- a stereotype or electrotype plate.
- a reproduction made in a like manner.
- cliburn, van,
- click beetle,
- click fraud,
- click stop
Origin of cliché
Examples from the Web for cliche
I'm not sure that artist-chosen shows are of that much curatorial or art-historical use, and anyway they've become a cliche.
I realize how cliche and seemingly insufficient that sounds.
He biffed and blathered; no one will recall what he said other than the cliche he offered up that “these are different times.”Robert Shrum: Obama Had Everything On the Line and Delivered, While Romney Sputtered|Robert Shrum|October 17, 2012|DAILY BEAST
It's cliche to say, but a GOP that is not held captive to its radical wing is in everyone's best interest.
I especially reject the idea that such a cliche might have much to do with art.
As the cliche goes, "With enough eyeballs, all bugs are shallow."Little Brother|Cory Doctorow
The beautiful casts of the French medals known to all electrotypers as Cliche moulds are in the alloy No. 3.
First, Engraved plate or Cliche representing the ornament with which the edge is to be decorated.The Progress of the Marbling Art|Josef Halfer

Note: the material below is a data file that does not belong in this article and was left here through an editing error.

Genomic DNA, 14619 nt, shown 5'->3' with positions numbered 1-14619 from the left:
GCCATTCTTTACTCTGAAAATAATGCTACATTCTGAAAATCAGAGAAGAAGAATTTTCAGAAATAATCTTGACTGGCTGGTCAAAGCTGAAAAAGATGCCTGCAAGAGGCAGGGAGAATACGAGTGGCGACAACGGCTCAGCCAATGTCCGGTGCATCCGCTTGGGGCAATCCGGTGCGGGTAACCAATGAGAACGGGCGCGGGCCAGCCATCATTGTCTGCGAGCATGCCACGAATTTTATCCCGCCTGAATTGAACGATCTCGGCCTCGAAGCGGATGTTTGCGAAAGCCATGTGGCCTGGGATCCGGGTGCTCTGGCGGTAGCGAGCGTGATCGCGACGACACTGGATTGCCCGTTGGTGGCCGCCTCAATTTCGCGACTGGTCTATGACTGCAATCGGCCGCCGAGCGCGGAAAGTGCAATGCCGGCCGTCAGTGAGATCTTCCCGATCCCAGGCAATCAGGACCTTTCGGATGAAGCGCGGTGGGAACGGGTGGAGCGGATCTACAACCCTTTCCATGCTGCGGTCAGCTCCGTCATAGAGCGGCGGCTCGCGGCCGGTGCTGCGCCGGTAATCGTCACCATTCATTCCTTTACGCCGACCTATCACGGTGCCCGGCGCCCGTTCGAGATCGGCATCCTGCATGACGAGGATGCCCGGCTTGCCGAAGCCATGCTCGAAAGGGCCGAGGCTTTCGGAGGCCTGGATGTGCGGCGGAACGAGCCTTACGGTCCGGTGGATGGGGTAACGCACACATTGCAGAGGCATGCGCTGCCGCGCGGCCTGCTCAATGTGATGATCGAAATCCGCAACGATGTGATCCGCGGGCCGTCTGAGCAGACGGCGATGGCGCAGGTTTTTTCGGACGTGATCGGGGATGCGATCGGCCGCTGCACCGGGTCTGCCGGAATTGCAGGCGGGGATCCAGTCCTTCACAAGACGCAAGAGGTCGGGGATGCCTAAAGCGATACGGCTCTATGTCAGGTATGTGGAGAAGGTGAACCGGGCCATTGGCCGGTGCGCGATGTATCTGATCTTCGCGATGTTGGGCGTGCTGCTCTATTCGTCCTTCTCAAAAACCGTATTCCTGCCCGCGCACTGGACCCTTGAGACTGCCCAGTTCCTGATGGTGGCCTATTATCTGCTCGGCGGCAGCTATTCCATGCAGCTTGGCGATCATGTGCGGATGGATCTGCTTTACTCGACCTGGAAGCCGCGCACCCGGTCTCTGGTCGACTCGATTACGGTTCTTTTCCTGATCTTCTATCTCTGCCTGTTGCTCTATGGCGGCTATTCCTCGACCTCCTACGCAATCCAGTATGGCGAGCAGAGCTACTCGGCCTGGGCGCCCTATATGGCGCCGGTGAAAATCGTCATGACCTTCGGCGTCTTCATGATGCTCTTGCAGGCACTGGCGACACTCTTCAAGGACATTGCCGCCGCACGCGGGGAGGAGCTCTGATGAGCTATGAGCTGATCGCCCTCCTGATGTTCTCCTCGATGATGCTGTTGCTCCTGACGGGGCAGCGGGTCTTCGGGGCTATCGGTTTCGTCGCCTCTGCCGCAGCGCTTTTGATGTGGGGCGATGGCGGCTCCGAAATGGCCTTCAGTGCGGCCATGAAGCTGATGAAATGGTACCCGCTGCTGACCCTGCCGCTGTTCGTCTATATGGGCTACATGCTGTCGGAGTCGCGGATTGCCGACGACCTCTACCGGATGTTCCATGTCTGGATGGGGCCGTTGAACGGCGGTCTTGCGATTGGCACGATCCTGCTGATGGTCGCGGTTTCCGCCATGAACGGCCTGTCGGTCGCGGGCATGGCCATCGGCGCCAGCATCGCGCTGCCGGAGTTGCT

They were molded in an old system, and could not change their cliche.Now It Can Be Told|Philip Gibbs
Kennon winced at the cliche It was so ancient that it had lost all meaning.The Lani People|J. F. Bone
Word Origin for cliché
1825, "electrotype, stereotype," from French cliché, a technical word in printer's jargon for "stereotype block," noun use of past participle of clicher "to click" (18c.), supposedly echoic of the sound of a mold striking molten metal. Figurative extension to "trite phrase, worn-out expression" is first attested 1888, following the course of stereotype. Related: Cliched (1928).
A much used expression that has lost its freshness and descriptive power. Some clichés are “I thank you from the bottom of my heart” and “It's only a drop in the bucket.”